Getting Washington’s attentionThe invention of machine guns in the 19th century changed the course of civilian rebellions and resistance movements. Peasants armed with pickaxes, clubs and, at best, hunting rifles were no match against soldiers that could shoot and fire several hundred rounds of bullets per minute from automatic firearms. Revolts to overthrow governments or dictators without the help from outside forces or an insurgency within the military became unthinkable. Great revolutions, such as when the enraged French public marched into Paris to topple the corrupt monarchy in the 18th century, were no longer possible. Science and technology changed socio-political movements.
Technology also opened a new chapter in civilian resistance movements in the 21st century. Alec Ross, a senior adviser on technological innovation in the U.S. State Department, explained in Seoul last year that in today’s digitalized and mobile world, mass-scale protests and rebellions are possible without a strong central leadership. Through the Internet and social network services like Facebook and Twitter, people can instantly connect around the world by using a variety of digital gadgets like smartphones. Anyone can organize a protest, anytime, anywhere. If people choose to join, it becomes a mass protest. The Arab Spring, a string of anti-authoritarian government protests that spread across the Islamic community starting in Tunisia in December 2010, is the best example.
Mobile social network platforms were the heroes of the Arab Spring movement. About 71 percent of Facebook users log in through wireless phones and tablets across the world instead of computers.
South Korea’s bestselling export is smartphones. Korean brands also sell well in the Middle East, where Samsung phones account for 44 percent of regional cellular phone sales. Combined with LG brands, more than half of the Arab world uses Korean-made phones. Korean phones have been instrumental in civilian uprisings against authoritarian regimes in Islamic society.
No despotic regime can completely withstand the power of mobile devices. Dictators could contain and quench civil resistance and protests through physical oppression, persuasion and control over ringleaders in the past. But in the digital world, those methods no longer work.
The death toll from violent clashes in Egypt has already exceeded 800. The strife in Syria and Iraq has also worsened. What do the renewed Middle East upheavals mean for South Korea? They should not be regarded as simple regional disturbances that could generate a spike in oil prices. They pose more serious questions for Korea because U.S. diplomatic and military attention is being redirected toward the Middle East.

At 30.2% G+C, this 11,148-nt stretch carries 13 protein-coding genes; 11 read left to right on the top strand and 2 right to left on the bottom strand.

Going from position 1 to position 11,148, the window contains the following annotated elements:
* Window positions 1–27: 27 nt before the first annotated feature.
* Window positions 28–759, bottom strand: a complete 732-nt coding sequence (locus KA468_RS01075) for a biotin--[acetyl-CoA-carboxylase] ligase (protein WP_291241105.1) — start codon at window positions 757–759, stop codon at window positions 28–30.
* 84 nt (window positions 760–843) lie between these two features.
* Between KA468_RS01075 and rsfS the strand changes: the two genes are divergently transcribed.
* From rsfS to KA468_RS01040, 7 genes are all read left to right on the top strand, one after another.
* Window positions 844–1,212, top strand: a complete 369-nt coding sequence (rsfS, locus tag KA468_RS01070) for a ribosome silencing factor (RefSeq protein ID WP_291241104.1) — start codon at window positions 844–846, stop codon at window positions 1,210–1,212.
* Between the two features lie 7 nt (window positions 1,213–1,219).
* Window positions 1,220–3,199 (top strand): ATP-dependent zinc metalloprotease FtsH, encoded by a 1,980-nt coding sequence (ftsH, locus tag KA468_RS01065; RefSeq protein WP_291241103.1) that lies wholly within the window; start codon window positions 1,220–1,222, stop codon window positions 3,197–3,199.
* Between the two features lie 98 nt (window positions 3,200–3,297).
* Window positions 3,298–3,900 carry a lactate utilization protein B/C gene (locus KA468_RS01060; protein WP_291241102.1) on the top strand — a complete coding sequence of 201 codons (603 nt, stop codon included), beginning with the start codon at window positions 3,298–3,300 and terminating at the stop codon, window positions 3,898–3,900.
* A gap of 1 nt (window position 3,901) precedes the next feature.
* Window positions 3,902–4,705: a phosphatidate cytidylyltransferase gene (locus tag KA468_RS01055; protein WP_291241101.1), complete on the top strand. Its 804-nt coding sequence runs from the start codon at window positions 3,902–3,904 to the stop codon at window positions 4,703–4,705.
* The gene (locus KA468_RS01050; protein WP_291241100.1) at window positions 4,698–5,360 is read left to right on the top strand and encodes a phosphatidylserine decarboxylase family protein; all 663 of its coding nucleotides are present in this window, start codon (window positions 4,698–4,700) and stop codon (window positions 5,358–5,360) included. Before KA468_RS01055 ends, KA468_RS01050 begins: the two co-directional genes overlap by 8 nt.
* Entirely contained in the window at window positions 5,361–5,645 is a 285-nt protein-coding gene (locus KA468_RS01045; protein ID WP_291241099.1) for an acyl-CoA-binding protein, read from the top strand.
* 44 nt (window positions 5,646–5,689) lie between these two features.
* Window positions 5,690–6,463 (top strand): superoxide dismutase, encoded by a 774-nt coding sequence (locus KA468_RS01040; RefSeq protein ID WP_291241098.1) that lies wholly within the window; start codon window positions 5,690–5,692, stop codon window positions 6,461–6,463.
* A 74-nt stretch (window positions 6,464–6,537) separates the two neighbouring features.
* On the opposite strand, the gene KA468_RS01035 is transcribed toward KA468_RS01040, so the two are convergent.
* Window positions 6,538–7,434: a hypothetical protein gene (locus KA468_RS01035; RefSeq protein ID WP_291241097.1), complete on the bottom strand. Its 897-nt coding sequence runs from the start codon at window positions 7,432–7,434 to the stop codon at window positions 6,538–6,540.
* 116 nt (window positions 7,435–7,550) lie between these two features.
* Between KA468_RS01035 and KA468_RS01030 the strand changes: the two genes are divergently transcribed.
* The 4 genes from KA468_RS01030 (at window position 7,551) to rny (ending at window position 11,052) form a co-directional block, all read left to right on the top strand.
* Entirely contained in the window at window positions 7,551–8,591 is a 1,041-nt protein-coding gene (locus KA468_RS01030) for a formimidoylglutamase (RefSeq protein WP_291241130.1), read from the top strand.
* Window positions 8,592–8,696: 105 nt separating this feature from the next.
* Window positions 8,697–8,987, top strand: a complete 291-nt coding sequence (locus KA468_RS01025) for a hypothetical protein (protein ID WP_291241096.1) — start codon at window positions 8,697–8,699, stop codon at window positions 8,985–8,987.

Washington is entirely preoccupied with Middle Eastern affairs. Few are now thinking of the “Pivot to Asia” policy passionately championed by U.S. President Barack Obama two years ago. Washington’s radar in foreign affairs can be underscored by the overseas schedule of Secretary of State John Kerry. Since he took office in February, Kerry has made 12 overseas trips. He visited Northeast Asia once in April, and he flew to the Middle East six times.
Some in the U.S. media have sneered that Kerry may be aiming for a Noble Peace Prize for his mediating role in Middle Eastern affairs, judging by the way he spends so much time and energy on the region. They criticize Kerry for his excessive eagerness and his preoccupation with the Israeli-Palestinian peace process while neglecting other urgent issues, like the civil wars in other parts of the Arab world and affairs in Asia. Susan Rice, the national security adviser who forms another main pillar in Washington security and foreign affairs, is also said to prioritize Africa over Asia.
South Korea is struggling with two major challenges on the foreign front: inter-Korean tensions and nationalistic fervor in Japan. Whether it wants to admit it or not, Seoul needs Washington’s involvement and aggressive interest to solve those two problems. Endeavors to renew six-party talks on North Korea’s denuclearization are stalled due to a lack of eagerness from Washington. Pyongyang may be frustrated that it lost Washington’s interest in accelerating talks for the normalization of ties despite costly and risky tests of long-range missiles and nuclear devices.
Washington could play an effective role in reining in the nationalistic campaign of the right-wing government of Japanese Prime Minister Shinzo Abe. Despite his passion for scrapping Japan’s pacifist constitution and building its military, Abe could not just ignore Washington.
So how can the Korean Peninsula recapture Washington’s attention? Some say Pyongyang may have to detonate another nuclear device, which of course is a bad joke. But to raise awareness of the urgency of Korean affairs in Washington, Korea would have to lobby Washington officials ceaselessly.
U.S. Senator Robert Menendez, who is also the chairman of the Senate Committee on Foreign Relations, is visiting Seoul. He represents New Jersey, which has a large population of Korean-Americans. He should be persuaded to criticize Japan’s prime minister and right-wing politicians to stop them from irking and worrying their neighbors with denials about past military aggressions, and urge Japan to take a more responsible role for regional peace and stability.
*The author is a senior writer of international affairs for the JoongAng Sunday.
by Nam Jeong-ho